What is Roller derby?
Roller derby is an American-invented full contact sport, based on formation roller skating on quad skates around an oval track. Each team has 5 members on the track, 1 pivot, 3 blockers and 1 jammer. Points are scored as the team’s jammer passes a member of the opposing team.
Contemporary roller derby is international and in majority a female sport (An individual who identifies as a trans woman, intersex woman, and/or gender expansive). Men’s leagues have started emerge, but they are few and sparse. In roller derby, you can see all genders as referees and cheerleaders.
Roller derby is originally played on banked tracks, but most teams today play on so called ‘Flat Tracks’. The term Roller Derby dates at least as far back as 1922. Since, Roller derby has spread beyond its American roots, with leagues in Australia, Belgium, Canada, Finland, Germany, Ireland, the Netherlands, New Zealand, Sweden, Denmark, Finland, Switzerland, and the United Kingdom.
Each league typically features two or more local teams which compete in public matches, called bouts, for a diverse fan base.
Most players in these leagues skate under aliases, many of which are creative examples of word play with satirical, mock-violent or sexual puns, alliteration, and allusions to pop culture. Some players claim their names represent alter egos which they adopt whilst skating. Since 2009 season, some of the players have started skating under their real names.
Basics of the game
The sport of Roller Derby consists of two teams of four defensive players and one jammer – the point scorer. The game begins with the pivots and the blockers (defensive players) skating in front in a tight formation (the pack).
The jammers race to pass through the pack once, at which time no points are scored – but a “lead jammer” position can be established. They continue to race around the track a second time and attempt to pass the pack again. The jammers score one point for each opponent they lap as long as they pass that player in bounds and without penalties.
The jammers may continue to race and score points for two minutes or until the lead jammer “calls off the jam” (by putting their hands on their hips). Generally, a jammer scores four points each time she makes it through the pack within bounds and five points if she laps the other jammer! Like any sport, Roller Derby has many fine print detailed rules, penalties and strategies! And obviously, the team with the most points at the end of the game wins!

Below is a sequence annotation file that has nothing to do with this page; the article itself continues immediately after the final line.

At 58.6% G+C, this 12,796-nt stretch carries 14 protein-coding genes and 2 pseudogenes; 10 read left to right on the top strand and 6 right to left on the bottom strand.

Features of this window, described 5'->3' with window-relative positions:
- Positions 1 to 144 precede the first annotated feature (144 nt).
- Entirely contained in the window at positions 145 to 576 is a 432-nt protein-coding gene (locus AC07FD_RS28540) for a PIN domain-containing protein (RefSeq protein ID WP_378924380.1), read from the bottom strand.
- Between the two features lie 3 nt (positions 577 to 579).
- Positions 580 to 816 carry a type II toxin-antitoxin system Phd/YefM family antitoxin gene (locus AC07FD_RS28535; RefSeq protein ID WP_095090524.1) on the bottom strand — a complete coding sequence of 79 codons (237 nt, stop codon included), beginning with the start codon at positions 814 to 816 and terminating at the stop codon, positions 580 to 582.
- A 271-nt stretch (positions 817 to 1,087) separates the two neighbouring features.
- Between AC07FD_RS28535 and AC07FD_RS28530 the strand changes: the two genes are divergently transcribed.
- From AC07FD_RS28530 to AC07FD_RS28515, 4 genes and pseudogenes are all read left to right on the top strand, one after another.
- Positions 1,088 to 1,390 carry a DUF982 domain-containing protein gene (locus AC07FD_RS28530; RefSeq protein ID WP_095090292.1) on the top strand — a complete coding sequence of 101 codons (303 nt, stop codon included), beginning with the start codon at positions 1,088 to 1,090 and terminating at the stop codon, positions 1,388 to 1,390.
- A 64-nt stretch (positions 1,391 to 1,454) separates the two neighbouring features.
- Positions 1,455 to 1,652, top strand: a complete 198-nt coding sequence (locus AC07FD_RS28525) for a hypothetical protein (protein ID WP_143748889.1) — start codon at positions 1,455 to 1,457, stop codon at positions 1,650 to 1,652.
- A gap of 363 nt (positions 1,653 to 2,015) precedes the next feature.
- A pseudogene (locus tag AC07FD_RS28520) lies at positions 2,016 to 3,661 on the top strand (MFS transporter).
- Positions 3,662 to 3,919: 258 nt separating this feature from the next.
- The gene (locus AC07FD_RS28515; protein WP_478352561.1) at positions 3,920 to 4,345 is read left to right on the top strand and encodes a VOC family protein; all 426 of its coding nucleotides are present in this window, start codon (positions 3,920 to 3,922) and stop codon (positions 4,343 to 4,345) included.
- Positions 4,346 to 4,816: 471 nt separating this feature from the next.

Penalties & rules
- No tripping
- No back blocking (pushing from behind)
- No deliberate falling in front of another skater
- When using arms for blocking, the arm must be bent, not extended full length
- No use of elbows as a weapon to the chest or face
- No blocking 20 feet ahead of or behind the pack
- No grabbing or pulling a skater from the ground
- It is illegal to GRAB, HOLD or PULL an opposing player – so hands off!
If a skater is in the penalty box and the jammer from the other team passes through the pack, she will still get a point for the missing skater who is in the penalty box. So the penalty is truly only against the team who is losing a player for that period of time and not against the other team who is trying to score points.
A jammer can be put into the penalty box which creates a scoring opportunity for the opposing team. If both jammers end up in the penalty box, the first jammer in the box is allowed back on to the track as soon as the second jammer reaches the box.
The jammer is considered a “sprint” skater and is designated by wearing a star on their helmet. The jammers must break through the pack once and lap it before scoring. Both jammers can score on their second time through the pack, at which time they get one point for each opponent passed legally in bounds. LEAD JAMMER The lead jammer is the first jammer to break through the pack passing all the opposing blockers and pivot in bounds and without penalties. As lead jammer she may, at a strategic time call off the jam to prevent their opponent from scoring more points (by putting their hands on their hips).
PIVOT Pivots are known as the pacesetters of each team and are designated by the striped helmet. The pivot is also responsible for calling out plays on a moment’s notice; all skaters look to this position for guidance.
BLOCKER Behind the pivot, each team has three blockers on the track. Blockers play vital offensive and defensive roles, helping their jammer get through the pack while simultaneously working together to block the opposing team’s jammer.POWER BLOCKER The power blocker is the last blocker in the pack lineup and the first blocker to challenge the jammers. Strategically, she works to break the speed of the opposing jammer and hold them back from entering the pack.
If you want to see all this explained in motion, then please watch this great video from WTFDA.